I need to get rid of that switch statement. What is the Strategy Pattern?

I’m a big advocate of software maintainability and there is nothing better for that than applying well known patterns to improve the existing code. Each time I see long if..then..else constructs, or switch statements to drive logic, I think of how much better the code would be if we allow encapsulation and use one of my favorite behavioral pattern… => the Strategy Pattern.

StrategyPatternA Strategy is a plan of action designed to achieve a specific goal

This is what this pattern will do for you: “Define a family of algorithms, encapsulate each one, and make them interchangeable. Strategy lets the algorithm vary independently from clients that use it.” (Gang of Four);

Specifies a set of classes, each representing a potential behaviour. Switching between those classes changes the application behavior. (the Strategy). This behavior can be selected at runtime (using polymorphism) or design time. It captures the abstraction in an interface, bury implementation details in derived classes.

When we have a set of similar algorithms and its need to switch between them in different parts of the application. With Strategy Pattern is possible to avoid ifs and ease maintenance;

Now, how can we digest that in code, now that you got the gist of the problem and want a better solution than your case statements.

This example I’ll be showing is a pure academic exercise:

The problem to solve is given a string as an input, create a parsing algorithm(s) that given a text stream identifies if the text complies with the following patterns. Angle brackets should have an opening and closing bracket and curly brackets should also have an opening and closing bracket, no matter how many characters are in the middle. These algorithms must be tested for performance.

<<>>{}  True
<<{>>}  False
<<<>    False
<<erertjgrh>>{sgsdgf} True

Continue reading I need to get rid of that switch statement. What is the Strategy Pattern?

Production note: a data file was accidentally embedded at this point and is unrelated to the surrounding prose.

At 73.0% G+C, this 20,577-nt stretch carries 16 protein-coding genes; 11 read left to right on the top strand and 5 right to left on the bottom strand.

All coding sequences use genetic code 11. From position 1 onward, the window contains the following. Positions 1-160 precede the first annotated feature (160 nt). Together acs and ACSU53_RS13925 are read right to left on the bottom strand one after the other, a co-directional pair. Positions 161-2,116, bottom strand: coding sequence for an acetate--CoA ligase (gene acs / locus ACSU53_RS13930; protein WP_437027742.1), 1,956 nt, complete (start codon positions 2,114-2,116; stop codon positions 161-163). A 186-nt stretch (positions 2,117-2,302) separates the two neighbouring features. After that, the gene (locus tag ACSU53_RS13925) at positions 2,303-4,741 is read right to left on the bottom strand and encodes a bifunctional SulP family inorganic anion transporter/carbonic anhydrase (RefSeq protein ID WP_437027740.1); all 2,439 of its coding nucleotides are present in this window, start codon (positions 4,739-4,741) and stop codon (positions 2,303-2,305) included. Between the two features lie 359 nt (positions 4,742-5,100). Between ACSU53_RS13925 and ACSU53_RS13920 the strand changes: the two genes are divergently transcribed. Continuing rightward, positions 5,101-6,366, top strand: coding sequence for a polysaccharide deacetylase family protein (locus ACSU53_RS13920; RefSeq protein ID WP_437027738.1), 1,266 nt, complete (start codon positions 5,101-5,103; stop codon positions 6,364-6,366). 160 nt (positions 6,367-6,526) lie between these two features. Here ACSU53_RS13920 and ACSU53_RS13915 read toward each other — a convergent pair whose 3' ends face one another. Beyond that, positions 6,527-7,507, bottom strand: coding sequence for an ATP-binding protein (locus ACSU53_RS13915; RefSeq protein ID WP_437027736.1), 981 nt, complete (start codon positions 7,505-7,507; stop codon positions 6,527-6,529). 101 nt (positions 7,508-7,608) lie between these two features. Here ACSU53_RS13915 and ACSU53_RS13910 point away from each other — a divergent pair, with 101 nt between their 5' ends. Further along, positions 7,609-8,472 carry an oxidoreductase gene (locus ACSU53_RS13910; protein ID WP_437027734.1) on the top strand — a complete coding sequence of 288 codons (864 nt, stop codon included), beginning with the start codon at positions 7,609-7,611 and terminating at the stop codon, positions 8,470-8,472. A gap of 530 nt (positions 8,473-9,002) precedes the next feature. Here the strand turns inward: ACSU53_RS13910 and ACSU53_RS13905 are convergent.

Java vs. C# access modifiers looked at by a C# programmer

I’m looking into the SCJP 6 as I don’t have hands on experience on Java projects (only academic apps).

I had bookmarked long time ago a great C# vs. Java comparison Dave Obasanjo made:


I noticed tonight that the member’s access modifiers could use some tuning and show:

C# access modifier

Java access modifier






Default (package-private)



internal protected


In Java, a protected member can only be accessed through classes on the same package and through subclasses whether they are on the same package or not.

The protected modifier specifies that the member can only be accessed within its own package (as with package-private or default) and, in addition, by a subclass of its class in another package. Package + Kids access.

The default access modifier in Java happens when a class member has no modifier (the default is also known as package-private). This means the member is only accessible by a class defined within the package.

Adding an empty item to an IList collection at runtime.

How can I add a new empty item to a datasource (BindingSource) if the collection that it contains has objects of unknown type at design time:

if (dataSource.GetType() == typeof(BindingSource))
IEnumerator en = dataSource.GetEnumerator();
Type t = en.Current.GetType();

object o = System.Activator.CreateInstance(t, false);


where dataSource is of type IList.

This was a request to add an empty line to a windows forms combobox and to a listbox.

BindingSource can be bound to any of the following:

  • Object
  • System.Type
  • IEnumerable
  • ICollection
  • IList
  • IListSource
  • IBindingList
  • IBindingListView